The Biarri Cubesat project, is a four nation project involving Australia, the US, the UK and Canada. In Australia, the Defence Science and Technology Organisation (DSTO) is working closely with BAE Systems, ACSER at the University of NSW, the Australian National University and Electro Optic Systems (EOS).
The project will see three, 3-Unit Cubesats launched by the United States in 2014, and involves precision flying experiments, which will also be tracked by EOS in Australia using their laser tracking system.
As part of the project, the US is providing the launch facilities and satellite bus, the UK is providing the communications links, Canada is providing the ground station infrastructure and Australia is providing the space-qualified L1-only GPS receiver, which BAE Systems has already qualified in its testing facilities. The FPGA based GPS receivers are designed to measure the precise relative positions of the Cubesats in their low earth orbit.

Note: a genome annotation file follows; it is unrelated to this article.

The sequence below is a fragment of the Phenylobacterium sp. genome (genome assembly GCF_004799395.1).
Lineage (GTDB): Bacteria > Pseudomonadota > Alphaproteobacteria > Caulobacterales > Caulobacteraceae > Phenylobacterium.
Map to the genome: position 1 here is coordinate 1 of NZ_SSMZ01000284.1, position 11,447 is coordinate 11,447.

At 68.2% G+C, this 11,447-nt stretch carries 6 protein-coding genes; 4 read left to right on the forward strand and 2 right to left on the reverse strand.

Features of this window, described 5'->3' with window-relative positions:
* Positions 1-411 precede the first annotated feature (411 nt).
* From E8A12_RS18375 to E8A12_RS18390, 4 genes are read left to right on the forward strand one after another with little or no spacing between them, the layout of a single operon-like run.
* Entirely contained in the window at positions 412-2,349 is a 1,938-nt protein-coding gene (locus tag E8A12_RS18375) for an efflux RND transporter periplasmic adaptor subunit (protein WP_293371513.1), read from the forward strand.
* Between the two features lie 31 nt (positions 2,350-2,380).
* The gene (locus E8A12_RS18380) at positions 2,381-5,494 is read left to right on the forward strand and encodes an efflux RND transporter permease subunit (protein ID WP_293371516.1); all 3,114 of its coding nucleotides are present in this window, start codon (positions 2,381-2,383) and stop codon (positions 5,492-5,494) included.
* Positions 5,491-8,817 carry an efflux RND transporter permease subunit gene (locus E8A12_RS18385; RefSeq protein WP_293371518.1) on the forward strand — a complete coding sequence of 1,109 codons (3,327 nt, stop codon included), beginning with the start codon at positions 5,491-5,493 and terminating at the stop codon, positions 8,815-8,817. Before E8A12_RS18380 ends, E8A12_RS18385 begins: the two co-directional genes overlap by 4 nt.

DSTO’s Intelligence, Surveillance and Reconnaissance Division (ISRD) is leading the charge from the government front, with BAE Systems from Edinburgh Parks in South Australia leading on the industry side.
The Biarri project will use the Colony II Cubesat bus, which is a US NRO program, with Boeing currently building the satellite bus. No doubt through the Biarri project, DSTO will gain some very good insight into designing, developing, launching and operating a satellite, which bodes well for their future capabilities in small satellites.
DSTO is also apparently also working on another, higher Australian content Satellite called Bucaneer – together with BAE Systems. It will feature a Space Based Miniaturised High Frequency radar payload, and is likely to have a US supplied spacecraft bus.